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A while ago, one of the hottest videos on YouTube was of a young guitarist, sitting on his bed, playing a speed-metal version of Johann Pachelbel’s “Canon in D”. It was totally mesmerizing; I watched it about five times in a row, as did several million other fans. (That’s a screenshot above.) Chuck Klosterman, the culture critic for Esquire, also got interested in the clips, and he realized that it presaged an intriguing cultural shift: YouTube is bringing back the lost art of guitar wankery.
Why? Because 1980s-style shredding faces problematic paradox: “Very often,” as Klosterman pointed out, “profoundly exceptional guitar playing is boring to listen to.” YouTube, however, changes those stakes, because it offers us a new way to see the craft at hand. As Klosterman wrote:
It’s difficult for nonmusicians to appreciate world-class guitar playing through solely sonic means, mostly because a) the difference between great guitar playing and serviceable guitar playing is often subtle, and b) every modern listener assumes production tricks can manufacture greatness. (As a result, radio audiences are automatically skeptical of what they hear.) Guitar brilliance usually comes across as ponderous. But that changes dramatically when one adds the element of video; somehow, watching changes the experience of hearing. There are certain things that sound good only when (and if) you can see them. And YouTube lets you see them.
Whenever you enter the highest, stupidest, Bucketheadiest stratosphere of electrified insanity, one thing becomes clear: Guitar-godding is an athletic pursuit … and athleticism needs to be seen in order to be appreciated … Early in his career, Eddie Van Halen turned his back to the audience whenever he played solos, supposedly because he was afraid rivals would steal his techniques. Had he insisted on doing this forever, very few people would have cared about his music. (We would probably assume “Eruption” was performed on a German synthesizer built from the spare parts off a fire engine.) People needed to see how his fingers worked. Only then could they understand that Eddie Van Halen was doing something they could not understand. His guitar was not a primitive machine that made it easier to meet girls and get free drinks; his guitar was a futuristic machine that was fucking hard to fucking operate. You can fake being cool, but you can’t fake being good. That’s the musical potentiality of YouTube: It allows us to see elements of musicianship that are difficult to hear (even though hearing is supposed to be the whole idea). It could make a handful of people recognize (and care about) virtuosity in a way that hasn’t happened since the fall of King Crimson.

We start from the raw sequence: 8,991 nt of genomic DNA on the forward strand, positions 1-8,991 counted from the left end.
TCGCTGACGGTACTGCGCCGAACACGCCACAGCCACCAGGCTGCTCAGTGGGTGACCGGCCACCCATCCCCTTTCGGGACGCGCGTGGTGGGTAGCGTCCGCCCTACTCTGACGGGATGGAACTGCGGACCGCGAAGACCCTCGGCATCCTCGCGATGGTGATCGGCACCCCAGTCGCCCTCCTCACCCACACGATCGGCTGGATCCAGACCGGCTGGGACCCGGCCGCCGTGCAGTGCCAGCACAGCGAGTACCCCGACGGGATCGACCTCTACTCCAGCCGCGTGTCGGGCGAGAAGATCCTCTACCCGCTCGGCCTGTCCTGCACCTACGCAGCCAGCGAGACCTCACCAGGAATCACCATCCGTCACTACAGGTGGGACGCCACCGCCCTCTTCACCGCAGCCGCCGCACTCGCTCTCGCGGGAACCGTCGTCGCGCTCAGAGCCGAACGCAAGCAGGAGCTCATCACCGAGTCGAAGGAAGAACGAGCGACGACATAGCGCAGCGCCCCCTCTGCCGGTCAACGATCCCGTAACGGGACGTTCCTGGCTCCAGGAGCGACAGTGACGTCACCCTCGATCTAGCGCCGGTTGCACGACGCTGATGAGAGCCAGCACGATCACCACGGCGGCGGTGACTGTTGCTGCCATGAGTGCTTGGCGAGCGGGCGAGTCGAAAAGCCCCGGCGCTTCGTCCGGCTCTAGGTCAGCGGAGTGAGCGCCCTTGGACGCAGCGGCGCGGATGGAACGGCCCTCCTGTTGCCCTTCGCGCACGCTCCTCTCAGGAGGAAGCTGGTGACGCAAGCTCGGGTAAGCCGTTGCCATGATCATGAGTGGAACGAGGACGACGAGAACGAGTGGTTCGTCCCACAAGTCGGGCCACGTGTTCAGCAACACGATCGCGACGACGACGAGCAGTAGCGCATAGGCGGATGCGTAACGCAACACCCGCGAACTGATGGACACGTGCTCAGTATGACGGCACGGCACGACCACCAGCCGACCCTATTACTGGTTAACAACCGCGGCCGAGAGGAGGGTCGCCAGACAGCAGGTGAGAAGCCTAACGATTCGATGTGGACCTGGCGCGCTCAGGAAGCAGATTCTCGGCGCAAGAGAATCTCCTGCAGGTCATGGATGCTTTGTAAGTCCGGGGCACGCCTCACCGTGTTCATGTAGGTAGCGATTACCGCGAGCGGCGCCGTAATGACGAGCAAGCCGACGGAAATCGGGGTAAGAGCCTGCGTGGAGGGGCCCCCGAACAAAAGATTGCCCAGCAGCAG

Testify, brother. I think Klosterman’s right, and I for one could not be happier. This is partly because I really enjoy speed metal, and indeed as a teenager attempted to play the stuff myself. (I was fast, but not that fast.) And I confess I’ve been increasingly dissatisifed with the direction of modern pop, which has more and more privileged screechy and/or whiny vocalists who are utterly unable to play any instrument themselves, and thus, usually, unable to actually write music or songs themselves.
It reminds me of that study that I blogged about a while ago, which showed that of all celebrities, musicians were the least narcissistic because the mere act of acquiring and honing a quantifiable technical skill had the psychological effect of pulling your head out of your ass, at least a slightly. I think the same is true of the pop audience: The more they’re schooled to respect actual musicians with actual skills, maybe the less they’ll be impressed by talentless whiny “singers”.
I'm Clive Thompson, the author of Smarter Than You Think: How Technology is Changing Our Minds for the Better (Penguin Press). You can order the book now at Amazon, Barnes and Noble, Powells, Indiebound, or through your local bookstore! I'm also a contributing writer for the New York Times Magazine and a columnist for Wired magazine. Email is here or ping me via the antiquated form of AOL IM (pomeranian99).
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